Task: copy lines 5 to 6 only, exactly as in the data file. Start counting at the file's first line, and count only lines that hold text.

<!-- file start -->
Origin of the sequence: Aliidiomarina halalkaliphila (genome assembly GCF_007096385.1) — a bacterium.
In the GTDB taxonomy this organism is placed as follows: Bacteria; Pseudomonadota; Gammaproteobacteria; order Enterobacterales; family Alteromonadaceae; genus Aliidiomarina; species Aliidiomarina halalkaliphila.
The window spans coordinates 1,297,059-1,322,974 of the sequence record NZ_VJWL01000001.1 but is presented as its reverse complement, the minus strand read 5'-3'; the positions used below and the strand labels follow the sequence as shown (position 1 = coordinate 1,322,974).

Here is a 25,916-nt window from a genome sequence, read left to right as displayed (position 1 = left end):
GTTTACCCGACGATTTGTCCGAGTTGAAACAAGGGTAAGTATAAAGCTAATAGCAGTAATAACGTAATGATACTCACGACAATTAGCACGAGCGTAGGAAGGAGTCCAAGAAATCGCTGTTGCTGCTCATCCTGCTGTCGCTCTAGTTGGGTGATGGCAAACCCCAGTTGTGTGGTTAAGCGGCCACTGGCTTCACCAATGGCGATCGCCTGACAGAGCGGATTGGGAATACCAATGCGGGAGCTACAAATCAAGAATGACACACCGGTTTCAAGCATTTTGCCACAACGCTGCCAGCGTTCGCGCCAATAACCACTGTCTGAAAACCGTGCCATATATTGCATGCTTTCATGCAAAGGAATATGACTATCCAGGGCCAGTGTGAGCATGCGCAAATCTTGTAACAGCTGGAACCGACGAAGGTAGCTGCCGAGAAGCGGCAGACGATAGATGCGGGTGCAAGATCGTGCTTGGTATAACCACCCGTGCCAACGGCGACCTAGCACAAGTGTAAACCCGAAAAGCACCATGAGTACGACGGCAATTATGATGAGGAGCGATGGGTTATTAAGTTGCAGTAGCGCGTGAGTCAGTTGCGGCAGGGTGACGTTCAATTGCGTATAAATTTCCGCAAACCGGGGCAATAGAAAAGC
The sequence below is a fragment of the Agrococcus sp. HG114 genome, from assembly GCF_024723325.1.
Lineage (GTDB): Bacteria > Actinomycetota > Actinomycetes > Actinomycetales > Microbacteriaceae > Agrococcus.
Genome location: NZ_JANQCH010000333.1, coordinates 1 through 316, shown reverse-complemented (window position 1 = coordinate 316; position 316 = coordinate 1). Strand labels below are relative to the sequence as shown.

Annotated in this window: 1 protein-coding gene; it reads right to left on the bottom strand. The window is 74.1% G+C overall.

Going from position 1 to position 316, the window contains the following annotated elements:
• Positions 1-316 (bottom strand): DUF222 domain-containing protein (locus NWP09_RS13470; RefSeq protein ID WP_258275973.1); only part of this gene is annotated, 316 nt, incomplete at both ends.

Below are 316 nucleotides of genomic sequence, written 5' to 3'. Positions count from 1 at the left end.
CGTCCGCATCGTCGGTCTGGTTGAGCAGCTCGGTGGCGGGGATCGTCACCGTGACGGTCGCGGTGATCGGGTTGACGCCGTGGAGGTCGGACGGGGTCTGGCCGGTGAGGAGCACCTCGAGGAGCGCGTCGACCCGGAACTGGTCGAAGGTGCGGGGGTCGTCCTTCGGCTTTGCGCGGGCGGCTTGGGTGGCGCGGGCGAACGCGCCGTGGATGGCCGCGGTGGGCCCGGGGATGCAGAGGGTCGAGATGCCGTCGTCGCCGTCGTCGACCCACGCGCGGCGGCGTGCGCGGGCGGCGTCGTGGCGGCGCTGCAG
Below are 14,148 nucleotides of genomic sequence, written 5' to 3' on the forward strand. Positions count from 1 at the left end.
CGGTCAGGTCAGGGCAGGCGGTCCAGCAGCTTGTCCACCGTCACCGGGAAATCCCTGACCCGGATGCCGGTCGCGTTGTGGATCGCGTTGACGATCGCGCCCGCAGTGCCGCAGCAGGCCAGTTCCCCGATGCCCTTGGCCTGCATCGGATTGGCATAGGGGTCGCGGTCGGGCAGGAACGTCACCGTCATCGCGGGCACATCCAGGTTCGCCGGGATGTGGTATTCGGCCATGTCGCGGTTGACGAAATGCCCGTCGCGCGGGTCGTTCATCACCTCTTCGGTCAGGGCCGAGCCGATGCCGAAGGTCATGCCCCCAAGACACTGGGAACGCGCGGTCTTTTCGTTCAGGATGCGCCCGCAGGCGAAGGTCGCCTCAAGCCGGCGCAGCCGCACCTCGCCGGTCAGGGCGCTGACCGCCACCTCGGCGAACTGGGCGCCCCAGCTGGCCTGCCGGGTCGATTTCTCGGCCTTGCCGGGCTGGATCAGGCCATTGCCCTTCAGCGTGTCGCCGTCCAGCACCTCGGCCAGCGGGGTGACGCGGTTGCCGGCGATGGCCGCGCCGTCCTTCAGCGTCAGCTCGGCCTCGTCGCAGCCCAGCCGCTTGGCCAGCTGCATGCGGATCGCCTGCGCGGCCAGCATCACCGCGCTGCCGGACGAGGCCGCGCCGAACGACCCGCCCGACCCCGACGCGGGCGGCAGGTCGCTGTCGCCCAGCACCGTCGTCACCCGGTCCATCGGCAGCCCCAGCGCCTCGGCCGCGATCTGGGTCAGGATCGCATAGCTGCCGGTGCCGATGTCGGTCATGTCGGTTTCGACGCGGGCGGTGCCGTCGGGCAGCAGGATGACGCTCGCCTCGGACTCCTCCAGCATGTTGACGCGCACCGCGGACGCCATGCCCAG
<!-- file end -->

GTTTACCCGACGATTTGTCCGAGTTGAAACAAGGGTAAGTATAAAGCTAATAGCAGTAATAACGTAATGATACTCACGACAATTAGCACGAGCGTAGGAAGGAGTCCAAGAAATCGCTGTTGCTGCTCATCCTGCTGTCGCTCTAGTTGGGTGATGGCAAACCCCAGTTGTGTGGTTAAGCGGCCACTGGCTTCACCAATGGCGATCGCCTGACAGAGCGGATTGGGAATACCAATGCGGGAGCTACAAATCAAGAATGACACACCGGTTTCAAGCATTTTGCCACAACGCTGCCAGCGTTCGCGCCAATAACCACTGTCTGAAAACCGTGCCATATATTGCATGCTTTCATGCAAAGGAATATGACTATCCAGGGCCAGTGTGAGCATGCGCAAATCTTGTAACAGCTGGAACCGACGAAGGTAGCTGCCGAGAAGCGGCAGACGATAGATGCGGGTGCAAGATCGTGCTTGGTATAACCACCCGTGCCAACGGCGACCTAGCACAAGTGTAAACCCGAAAAGCACCATGAGTACGACGGCAATTATGATGAGGAGCGATGGGTTATTAAGTTGCAGTAGCGCGTGAGTCAGTTGCGGCAGGGTGACGTTCAATTGCGTATAAATTTCCGCAAACCGGGGCAATAGAAAAGC
The sequence below is a fragment of the Agrococcus sp. HG114 genome, from assembly GCF_024723325.1.